Practically, in Papua New Guinea, there is no equal playing field for female candidates when it comes to the National Elections. Female candidates who contest for political leadership face a lot of challenges.
The Discussion Paper looks into two (2) main areas: i) why women are not elected into parliament; and ii) the main challenges faced during the 2017 National Elections. The research is based on a case study done in Lae and Huon Gulf Electorates in Morobe Province. The study was carried out to better understand the barriers women face in political participation. The study showed that despite female candidates’ good campaign strategies, they were faced with major challenges such as gendered stereotype sentiments, cultural perceptions, and money politics, which affect their campaign, and election outcome.
The PNG National Research Institute (PNG NRI) Discussion Paper No.178 titled; “Challenges and critical factors affecting women in the 2017 National Elections: Case of Lae and Huon Gulf, the authors, Mary Fairio, Sarah Kaut Nasengom and Cathy Keimelo suggest that approaches to support female candidates to increase their chances of winning national elections should be holistic, inclusive and sustainable.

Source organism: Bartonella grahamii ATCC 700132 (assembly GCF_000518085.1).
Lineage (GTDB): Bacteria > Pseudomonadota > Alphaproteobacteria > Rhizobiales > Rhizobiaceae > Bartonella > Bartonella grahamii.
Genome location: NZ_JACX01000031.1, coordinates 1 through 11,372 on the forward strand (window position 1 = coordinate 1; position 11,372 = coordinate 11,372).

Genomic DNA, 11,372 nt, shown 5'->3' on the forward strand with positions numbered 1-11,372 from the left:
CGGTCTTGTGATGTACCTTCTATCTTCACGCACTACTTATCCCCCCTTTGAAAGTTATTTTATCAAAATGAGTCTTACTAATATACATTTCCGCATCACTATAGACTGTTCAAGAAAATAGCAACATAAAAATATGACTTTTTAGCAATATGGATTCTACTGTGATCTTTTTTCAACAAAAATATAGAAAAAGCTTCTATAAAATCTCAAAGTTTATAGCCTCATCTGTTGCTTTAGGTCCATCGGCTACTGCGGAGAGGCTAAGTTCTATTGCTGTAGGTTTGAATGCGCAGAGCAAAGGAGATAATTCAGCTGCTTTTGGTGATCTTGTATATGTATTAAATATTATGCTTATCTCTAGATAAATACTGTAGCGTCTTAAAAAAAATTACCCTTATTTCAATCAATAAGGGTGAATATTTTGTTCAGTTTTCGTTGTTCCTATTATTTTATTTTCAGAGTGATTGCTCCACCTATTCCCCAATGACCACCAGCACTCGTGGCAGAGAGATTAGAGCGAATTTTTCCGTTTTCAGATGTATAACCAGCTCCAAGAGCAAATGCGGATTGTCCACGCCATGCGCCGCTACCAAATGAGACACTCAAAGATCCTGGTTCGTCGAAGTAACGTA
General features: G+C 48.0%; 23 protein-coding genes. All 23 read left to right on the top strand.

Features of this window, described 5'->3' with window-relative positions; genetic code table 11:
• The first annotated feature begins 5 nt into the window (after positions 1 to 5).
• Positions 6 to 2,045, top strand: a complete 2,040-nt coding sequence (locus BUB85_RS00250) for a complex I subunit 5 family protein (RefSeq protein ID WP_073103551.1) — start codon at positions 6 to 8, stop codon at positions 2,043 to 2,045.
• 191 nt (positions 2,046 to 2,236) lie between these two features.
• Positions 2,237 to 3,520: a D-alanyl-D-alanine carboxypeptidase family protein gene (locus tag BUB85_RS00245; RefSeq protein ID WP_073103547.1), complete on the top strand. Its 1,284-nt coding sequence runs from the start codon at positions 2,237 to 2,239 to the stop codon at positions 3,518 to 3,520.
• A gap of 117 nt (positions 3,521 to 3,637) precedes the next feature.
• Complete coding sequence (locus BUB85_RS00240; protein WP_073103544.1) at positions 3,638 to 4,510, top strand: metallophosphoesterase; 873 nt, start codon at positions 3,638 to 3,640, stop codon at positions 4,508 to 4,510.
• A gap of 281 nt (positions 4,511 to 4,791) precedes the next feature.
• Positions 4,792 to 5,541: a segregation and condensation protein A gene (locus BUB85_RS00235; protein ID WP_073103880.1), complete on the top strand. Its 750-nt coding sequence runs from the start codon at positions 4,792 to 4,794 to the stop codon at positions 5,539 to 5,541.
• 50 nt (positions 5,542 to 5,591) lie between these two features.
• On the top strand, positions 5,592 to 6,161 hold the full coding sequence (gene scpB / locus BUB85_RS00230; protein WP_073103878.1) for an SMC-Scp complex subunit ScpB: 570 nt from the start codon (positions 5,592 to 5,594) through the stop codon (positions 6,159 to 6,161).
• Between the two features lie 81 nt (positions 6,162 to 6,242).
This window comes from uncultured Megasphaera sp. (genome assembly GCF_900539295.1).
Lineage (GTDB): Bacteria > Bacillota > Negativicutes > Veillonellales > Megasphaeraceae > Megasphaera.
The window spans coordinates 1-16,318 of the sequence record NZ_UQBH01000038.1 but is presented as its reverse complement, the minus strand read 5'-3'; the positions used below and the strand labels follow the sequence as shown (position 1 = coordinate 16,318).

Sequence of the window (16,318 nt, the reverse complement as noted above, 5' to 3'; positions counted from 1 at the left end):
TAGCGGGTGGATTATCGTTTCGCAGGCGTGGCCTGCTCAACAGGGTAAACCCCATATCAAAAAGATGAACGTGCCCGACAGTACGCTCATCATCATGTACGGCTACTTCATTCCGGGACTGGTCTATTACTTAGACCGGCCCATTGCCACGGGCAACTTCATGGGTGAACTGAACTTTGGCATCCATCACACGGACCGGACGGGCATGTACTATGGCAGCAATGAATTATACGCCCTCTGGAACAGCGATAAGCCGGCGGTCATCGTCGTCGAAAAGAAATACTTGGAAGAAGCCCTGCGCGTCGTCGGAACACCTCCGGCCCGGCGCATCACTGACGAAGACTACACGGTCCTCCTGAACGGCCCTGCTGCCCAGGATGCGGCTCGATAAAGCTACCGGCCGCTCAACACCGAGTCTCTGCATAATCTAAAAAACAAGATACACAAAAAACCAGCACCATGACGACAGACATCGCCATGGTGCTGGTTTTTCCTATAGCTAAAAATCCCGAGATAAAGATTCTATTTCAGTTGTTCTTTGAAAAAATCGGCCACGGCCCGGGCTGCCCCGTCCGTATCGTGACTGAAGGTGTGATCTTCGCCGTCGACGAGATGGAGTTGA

The focus was on female candidates who contested the 2017 National Elections. It looks at their experiences in relation to the campaign, challenges faced during campaign, perceptions about factors that tend to influence election outcomes, and offers some recommendations to improve the participation of women in leadership at the national level.
The findings show that female candidates who contested the 2017 National Elections in Lae and Huon Gulf electorates lack resources, influence and money which are key determinants that influence votes in elections.
Read the full paper in PNG NRI Discussion Paper No. 178 on the PNG NRI website https://www.pngnri.org.
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Authorised for release by:
Dr. Osborne Sanida
PNG NRI Director